Tuesday, June 30, 2009

A Windows Feature I'd Like on the Mac

Both Windows and Mac OS X let you "minimize" windows to the task bar / dock.

Both let you bring a window back by clicking on the task bar / dock.

But on Windows you can click on the task bar icon a second time to minimize the window again. I've got in the habit of using this to take a quick look at a window and then hide it again. I keep trying to do that on the Mac but it doesn't work.

I can see one argument against this feature would be that people often get confused and double-click instead of single-clicking. If implemented naively, a double-click would show and then hide the window immediately, frustrating the user. But Windows solves this problem by treated a double-click the same as a single click.

If anyone knows a way to make this work on the Mac, leave me a comment and I'll owe you one.

One part of this that is nicer on the Mac is that "Hide" minimizes all of an application's windows, and clicking on the dock brings them all back, whereas on Windows it's one window at a time. I have a vague memory that Windows 7 might improve this.

Thursday, June 25, 2009

The iPhone Software Revolution

Coding Horror: The iPhone Software Revolution

Someone else who finally took the plunge and bought an iPhone.

And this rave review is from someone who isn't an Apple or Mac fan.

Monday, June 22, 2009

Apple Sells Over One Million iPhone 3GS Models

Apple Sells Over One Million iPhone 3GS Models in the first three days.

And one of those was me - I finally broke down and bought an iPhone, surprising some people, because although I love gadgets, I don't like cell phones. I could have bought an iPod Touch, but although I didn't really care about the phone, I wanted all the other features like 3G, GPS, compass, camera, etc. that don't come with the Touch. And I'm sure I'll end up using the phone occasionally now I have it.

I'm already loading up on iPhone apps. With over 50,000 available they're one of the best parts of the iPhone/Touch.

Friday, June 19, 2009

Ultra High Speed Photography

kurzzeit.com - Kameras

1 million frames per second - amazing!

(I couldn't get the videos to play in Firefox but Internet Explorer worked.)

Wednesday, June 17, 2009

Mac OS X Hangs from Lightroom

More often than I'd like lately, when I import photos into Lightroom (from an SD card in a USB reader) it hangs my whole Mac.

I can understand how Lightroom could crash, but I'm a little baffled that it manages to freeze the whole operating system. You get the spinning beachball and you can't to anything - can't switch apps, can't pull down menus, can't do Ctrl + Eject to shutdown.

At first I thought it was because I would start to view photos while it was still downloading, so I quit doing that, but it's still happening.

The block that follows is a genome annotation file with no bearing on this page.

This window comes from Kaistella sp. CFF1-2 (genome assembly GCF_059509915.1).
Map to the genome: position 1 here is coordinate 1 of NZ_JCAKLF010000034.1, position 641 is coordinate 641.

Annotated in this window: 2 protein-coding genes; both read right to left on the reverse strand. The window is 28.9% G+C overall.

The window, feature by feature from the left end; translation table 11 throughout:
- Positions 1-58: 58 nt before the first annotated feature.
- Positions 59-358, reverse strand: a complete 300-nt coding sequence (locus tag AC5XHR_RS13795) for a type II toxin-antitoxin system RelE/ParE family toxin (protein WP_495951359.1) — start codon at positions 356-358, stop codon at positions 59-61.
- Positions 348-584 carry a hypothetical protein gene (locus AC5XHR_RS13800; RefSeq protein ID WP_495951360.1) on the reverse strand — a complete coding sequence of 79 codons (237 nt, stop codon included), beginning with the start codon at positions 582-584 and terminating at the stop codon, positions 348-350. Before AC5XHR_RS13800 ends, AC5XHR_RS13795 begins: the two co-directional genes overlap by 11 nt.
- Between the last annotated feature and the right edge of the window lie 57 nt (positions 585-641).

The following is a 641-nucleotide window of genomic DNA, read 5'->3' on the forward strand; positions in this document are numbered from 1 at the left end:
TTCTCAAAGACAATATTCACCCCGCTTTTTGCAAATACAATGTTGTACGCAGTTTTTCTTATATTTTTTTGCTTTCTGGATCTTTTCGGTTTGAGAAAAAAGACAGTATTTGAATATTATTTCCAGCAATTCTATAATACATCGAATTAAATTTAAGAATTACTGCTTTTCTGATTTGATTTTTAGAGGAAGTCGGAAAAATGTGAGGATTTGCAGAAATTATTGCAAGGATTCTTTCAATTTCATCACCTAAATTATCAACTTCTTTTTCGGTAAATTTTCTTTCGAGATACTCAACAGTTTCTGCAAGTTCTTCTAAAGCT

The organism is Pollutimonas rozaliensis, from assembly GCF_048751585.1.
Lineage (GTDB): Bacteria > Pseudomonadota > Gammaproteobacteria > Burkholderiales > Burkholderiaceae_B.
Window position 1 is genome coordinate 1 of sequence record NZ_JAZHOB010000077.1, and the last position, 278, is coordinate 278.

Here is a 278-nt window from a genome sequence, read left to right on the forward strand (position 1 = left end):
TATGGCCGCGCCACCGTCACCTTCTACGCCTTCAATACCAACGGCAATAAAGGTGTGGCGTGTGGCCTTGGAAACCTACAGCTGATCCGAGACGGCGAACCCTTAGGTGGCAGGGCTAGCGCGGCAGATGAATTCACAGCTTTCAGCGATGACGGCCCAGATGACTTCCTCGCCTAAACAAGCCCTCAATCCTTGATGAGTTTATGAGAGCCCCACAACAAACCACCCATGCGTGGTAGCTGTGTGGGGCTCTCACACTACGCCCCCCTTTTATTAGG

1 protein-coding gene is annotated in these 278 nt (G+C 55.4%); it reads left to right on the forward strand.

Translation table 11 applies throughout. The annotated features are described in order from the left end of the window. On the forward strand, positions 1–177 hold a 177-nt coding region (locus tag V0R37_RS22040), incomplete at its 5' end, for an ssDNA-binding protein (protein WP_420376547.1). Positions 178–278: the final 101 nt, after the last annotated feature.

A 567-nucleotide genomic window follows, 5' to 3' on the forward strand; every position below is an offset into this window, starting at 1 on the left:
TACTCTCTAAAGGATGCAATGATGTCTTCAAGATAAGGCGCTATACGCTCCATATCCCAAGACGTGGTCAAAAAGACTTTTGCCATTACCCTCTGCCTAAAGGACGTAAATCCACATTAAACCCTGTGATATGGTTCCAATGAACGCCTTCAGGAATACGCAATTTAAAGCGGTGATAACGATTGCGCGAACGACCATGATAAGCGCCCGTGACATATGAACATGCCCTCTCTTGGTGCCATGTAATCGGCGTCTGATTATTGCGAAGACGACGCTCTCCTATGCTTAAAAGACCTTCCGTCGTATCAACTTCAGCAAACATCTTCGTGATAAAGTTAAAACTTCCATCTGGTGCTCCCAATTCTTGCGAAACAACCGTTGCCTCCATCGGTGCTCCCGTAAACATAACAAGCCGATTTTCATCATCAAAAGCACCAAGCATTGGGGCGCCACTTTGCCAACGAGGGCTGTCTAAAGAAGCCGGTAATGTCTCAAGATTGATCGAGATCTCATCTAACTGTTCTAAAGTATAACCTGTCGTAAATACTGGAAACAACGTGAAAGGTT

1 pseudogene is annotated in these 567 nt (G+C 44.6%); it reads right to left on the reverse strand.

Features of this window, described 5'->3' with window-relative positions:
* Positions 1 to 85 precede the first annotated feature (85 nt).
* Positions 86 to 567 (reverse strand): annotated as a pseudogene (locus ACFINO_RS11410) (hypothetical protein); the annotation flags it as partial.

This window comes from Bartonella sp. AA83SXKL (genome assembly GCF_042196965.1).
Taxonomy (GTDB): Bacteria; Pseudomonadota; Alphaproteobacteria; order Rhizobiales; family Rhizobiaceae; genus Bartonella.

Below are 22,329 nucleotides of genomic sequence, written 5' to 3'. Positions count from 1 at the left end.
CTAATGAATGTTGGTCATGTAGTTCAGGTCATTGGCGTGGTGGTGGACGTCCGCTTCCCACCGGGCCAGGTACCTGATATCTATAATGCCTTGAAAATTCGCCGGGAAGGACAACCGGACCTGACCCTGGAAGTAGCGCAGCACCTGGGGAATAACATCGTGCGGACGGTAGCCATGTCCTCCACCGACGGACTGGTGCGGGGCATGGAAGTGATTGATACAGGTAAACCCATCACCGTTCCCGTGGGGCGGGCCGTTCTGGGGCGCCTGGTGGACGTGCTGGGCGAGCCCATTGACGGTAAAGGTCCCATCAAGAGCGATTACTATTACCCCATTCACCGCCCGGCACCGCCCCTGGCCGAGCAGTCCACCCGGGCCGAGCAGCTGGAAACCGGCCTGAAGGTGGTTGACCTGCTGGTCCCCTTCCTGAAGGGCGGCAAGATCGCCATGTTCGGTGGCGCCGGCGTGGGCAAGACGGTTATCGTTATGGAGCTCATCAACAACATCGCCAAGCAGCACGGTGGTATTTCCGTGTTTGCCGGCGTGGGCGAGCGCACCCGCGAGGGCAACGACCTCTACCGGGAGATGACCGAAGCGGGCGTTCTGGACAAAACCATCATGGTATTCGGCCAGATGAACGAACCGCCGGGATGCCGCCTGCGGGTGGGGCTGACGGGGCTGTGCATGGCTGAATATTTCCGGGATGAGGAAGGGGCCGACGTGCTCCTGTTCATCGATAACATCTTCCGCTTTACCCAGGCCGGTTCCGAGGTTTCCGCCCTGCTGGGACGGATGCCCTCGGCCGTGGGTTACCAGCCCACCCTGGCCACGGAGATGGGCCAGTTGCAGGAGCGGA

The strange thing is that Lightroom is normally very stable. It doesn't crash or hang when I'm working in it, no matter what I do. I suspect this is more of an OS bug, or at least a bad interaction between the app and the OS.

This seems to have become a problem recently, perhaps related to either Lightroom updates, or OS X updates, or both. (That's one of the downsides of all these automatic updates.)

I wonder whether it has someting to do with importing directly from the SD card through USB. Not that that is an excuse for the OS to die, but I could see where there would be some low level device stuff going on. Maybe I should copy the files to the Mac and then import from there. Although that's quite a bit more hassle since Lightroom auto-detects memory cards and goes straight to Import. However, I think you can set up Lightroom to "watch" a directory, so maybe I could do that and copy to that directory.

Friday, June 12, 2009

Continuous Obsolescence

I see my 13" MacBook has already been replaced by a new model.

It's been moved to the "Pro" label, gained its Firewire connector back, and now has an SD slot (which I'd like for downloading photos).

Apple seems to be coming out with new models faster than ever. The model I have was only out for 7 months before being replaced! Most software doesn't get upgraded that quickly, let alone hardware.

I like the rapid improvement, but I hate the resulting feeling of being left behind! Too bad we can't get automatic updates like software :-)

Edward Bear and Software

I just started reading Java Power Tools and the opening quote on the preface was this:

Here is Edward Bear coming downstairs now, bump, bump, bump, on the back of his head, behind Christopher Robin. It is, as far as he knows, the only way of coming downstairs, but sometimes he feels that there really is another way, if only he could stop bumping for a moment and think of it.